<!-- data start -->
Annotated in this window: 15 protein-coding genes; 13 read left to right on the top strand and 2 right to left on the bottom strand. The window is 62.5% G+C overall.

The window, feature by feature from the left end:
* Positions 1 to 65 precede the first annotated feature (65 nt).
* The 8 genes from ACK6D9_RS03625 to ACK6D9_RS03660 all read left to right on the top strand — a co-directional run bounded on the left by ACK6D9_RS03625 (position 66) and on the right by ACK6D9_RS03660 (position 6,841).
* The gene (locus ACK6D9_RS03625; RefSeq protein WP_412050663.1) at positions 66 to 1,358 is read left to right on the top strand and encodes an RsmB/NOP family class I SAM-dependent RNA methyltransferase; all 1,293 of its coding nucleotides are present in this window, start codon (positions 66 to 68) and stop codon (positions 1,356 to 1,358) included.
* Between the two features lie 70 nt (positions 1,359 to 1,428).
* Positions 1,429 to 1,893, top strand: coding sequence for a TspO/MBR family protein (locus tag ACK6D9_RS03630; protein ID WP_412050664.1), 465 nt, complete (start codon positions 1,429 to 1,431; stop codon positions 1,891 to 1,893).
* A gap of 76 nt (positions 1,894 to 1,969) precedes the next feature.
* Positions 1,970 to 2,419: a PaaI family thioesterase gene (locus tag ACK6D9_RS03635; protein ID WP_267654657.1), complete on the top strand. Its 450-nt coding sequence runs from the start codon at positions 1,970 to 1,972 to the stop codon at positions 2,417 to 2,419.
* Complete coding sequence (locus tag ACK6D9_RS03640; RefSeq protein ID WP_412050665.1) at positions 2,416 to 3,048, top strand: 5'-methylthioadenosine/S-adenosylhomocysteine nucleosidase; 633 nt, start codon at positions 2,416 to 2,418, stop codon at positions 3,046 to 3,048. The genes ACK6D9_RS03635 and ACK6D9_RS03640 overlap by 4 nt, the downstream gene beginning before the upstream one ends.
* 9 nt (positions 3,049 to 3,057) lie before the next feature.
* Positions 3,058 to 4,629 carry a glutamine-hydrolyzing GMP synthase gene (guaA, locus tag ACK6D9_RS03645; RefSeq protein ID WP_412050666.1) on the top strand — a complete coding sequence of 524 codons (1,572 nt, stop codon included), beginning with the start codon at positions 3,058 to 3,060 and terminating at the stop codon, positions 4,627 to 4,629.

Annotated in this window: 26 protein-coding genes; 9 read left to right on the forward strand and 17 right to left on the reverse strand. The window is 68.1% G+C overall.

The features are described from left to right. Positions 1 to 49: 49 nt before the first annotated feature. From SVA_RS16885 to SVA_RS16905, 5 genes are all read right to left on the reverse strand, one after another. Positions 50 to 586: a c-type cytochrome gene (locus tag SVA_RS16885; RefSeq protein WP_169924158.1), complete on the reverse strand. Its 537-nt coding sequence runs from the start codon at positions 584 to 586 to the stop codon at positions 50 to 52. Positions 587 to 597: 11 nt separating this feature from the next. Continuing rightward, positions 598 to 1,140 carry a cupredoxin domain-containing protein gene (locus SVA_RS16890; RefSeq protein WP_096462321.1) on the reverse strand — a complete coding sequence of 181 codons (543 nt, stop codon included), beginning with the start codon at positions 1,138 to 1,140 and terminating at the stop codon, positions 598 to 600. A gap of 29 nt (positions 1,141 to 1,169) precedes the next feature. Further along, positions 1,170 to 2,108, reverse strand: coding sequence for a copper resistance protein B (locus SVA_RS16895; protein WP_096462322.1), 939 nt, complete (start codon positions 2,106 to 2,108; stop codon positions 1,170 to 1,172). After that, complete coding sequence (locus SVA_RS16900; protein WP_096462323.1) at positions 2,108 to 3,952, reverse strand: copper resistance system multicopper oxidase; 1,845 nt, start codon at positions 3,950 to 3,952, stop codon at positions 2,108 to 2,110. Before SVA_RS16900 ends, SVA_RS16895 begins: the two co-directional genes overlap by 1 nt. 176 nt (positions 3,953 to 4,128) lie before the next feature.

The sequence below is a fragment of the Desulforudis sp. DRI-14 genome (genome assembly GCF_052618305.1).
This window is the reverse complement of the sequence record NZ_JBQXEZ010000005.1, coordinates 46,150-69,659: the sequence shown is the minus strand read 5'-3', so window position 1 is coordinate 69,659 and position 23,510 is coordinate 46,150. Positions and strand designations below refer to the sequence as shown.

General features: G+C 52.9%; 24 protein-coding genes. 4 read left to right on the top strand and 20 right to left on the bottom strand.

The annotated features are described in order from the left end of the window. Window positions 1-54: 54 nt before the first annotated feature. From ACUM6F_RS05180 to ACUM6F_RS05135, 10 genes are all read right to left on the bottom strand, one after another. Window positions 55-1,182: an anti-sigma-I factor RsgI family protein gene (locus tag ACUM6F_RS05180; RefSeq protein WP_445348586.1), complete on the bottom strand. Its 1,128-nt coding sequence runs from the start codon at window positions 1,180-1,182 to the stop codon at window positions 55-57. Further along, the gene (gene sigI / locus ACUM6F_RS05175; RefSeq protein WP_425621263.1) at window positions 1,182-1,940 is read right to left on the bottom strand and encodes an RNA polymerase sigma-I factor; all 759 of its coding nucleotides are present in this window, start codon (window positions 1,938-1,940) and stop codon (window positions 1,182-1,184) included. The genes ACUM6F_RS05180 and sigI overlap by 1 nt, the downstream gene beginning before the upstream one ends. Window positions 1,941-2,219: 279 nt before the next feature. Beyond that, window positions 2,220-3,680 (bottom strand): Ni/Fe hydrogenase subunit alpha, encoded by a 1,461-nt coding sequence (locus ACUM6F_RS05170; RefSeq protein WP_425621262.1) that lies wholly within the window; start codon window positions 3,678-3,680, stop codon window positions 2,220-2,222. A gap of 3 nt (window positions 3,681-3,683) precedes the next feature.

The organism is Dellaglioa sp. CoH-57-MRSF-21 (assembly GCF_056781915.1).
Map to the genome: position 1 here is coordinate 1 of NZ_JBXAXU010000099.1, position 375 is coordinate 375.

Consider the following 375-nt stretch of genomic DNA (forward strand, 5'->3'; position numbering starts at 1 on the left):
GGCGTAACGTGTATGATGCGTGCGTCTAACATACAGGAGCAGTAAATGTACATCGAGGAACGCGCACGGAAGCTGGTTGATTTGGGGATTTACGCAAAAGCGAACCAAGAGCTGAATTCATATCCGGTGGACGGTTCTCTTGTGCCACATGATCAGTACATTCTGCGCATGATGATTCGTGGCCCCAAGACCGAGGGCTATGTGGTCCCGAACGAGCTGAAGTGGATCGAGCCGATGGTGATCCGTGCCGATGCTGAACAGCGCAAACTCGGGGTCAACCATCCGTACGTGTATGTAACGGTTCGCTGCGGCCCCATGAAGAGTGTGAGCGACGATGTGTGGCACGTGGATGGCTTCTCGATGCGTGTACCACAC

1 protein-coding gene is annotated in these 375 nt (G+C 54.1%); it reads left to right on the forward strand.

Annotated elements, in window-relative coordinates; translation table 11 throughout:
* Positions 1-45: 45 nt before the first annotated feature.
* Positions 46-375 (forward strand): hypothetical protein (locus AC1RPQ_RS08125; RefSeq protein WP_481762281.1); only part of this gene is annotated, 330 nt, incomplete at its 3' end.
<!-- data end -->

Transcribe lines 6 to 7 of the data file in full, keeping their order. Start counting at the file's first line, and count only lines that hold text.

* Between the two features lie 70 nt (positions 1,359 to 1,428).
* Positions 1,429 to 1,893, top strand: coding sequence for a TspO/MBR family protein (locus tag ACK6D9_RS03630; protein ID WP_412050664.1), 465 nt, complete (start codon positions 1,429 to 1,431; stop codon positions 1,891 to 1,893).